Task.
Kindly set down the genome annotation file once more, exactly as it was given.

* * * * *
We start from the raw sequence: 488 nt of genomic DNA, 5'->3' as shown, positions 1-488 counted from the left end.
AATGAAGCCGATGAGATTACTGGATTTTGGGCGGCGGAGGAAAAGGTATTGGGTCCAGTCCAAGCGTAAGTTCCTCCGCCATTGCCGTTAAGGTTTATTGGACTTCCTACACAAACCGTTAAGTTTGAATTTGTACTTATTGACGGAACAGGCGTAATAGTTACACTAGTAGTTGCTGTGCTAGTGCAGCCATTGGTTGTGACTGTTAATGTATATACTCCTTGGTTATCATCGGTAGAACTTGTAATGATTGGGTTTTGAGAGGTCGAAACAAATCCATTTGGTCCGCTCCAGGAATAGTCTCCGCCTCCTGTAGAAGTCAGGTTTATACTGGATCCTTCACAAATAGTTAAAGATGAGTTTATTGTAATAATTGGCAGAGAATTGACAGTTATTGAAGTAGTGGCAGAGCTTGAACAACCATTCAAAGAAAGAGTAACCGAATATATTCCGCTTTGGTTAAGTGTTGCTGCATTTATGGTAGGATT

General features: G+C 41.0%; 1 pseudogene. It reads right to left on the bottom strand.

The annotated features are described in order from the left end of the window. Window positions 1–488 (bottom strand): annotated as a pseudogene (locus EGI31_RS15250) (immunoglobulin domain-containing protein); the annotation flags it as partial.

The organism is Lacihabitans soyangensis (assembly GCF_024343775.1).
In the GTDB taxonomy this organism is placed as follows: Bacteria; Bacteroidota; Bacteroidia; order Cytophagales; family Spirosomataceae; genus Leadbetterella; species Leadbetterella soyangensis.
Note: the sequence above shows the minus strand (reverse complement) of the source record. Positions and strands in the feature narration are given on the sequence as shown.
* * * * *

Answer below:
We start from the raw sequence: 488 nt of genomic DNA, 5'->3' as shown, positions 1-488 counted from the left end.
AATGAAGCCGATGAGATTACTGGATTTTGGGCGGCGGAGGAAAAGGTATTGGGTCCAGTCCAAGCGTAAGTTCCTCCGCCATTGCCGTTAAGGTTTATTGGACTTCCTACACAAACCGTTAAGTTTGAATTTGTACTTATTGACGGAACAGGCGTAATAGTTACACTAGTAGTTGCTGTGCTAGTGCAGCCATTGGTTGTGACTGTTAATGTATATACTCCTTGGTTATCATCGGTAGAACTTGTAATGATTGGGTTTTGAGAGGTCGAAACAAATCCATTTGGTCCGCTCCAGGAATAGTCTCCGCCTCCTGTAGAAGTCAGGTTTATACTGGATCCTTCACAAATAGTTAAAGATGAGTTTATTGTAATAATTGGCAGAGAATTGACAGTTATTGAAGTAGTGGCAGAGCTTGAACAACCATTCAAAGAAAGAGTAACCGAATATATTCCGCTTTGGTTAAGTGTTGCTGCATTTATGGTAGGATT

General features: G+C 41.0%; 1 pseudogene. It reads right to left on the bottom strand.

The annotated features are described in order from the left end of the window. Window positions 1–488 (bottom strand): annotated as a pseudogene (locus EGI31_RS15250) (immunoglobulin domain-containing protein); the annotation flags it as partial.

The organism is Lacihabitans soyangensis (assembly GCF_024343775.1).
In the GTDB taxonomy this organism is placed as follows: Bacteria; Bacteroidota; Bacteroidia; order Cytophagales; family Spirosomataceae; genus Leadbetterella; species Leadbetterella soyangensis.
Note: the sequence above shows the minus strand (reverse complement) of the source record. Positions and strands in the feature narration are given on the sequence as shown.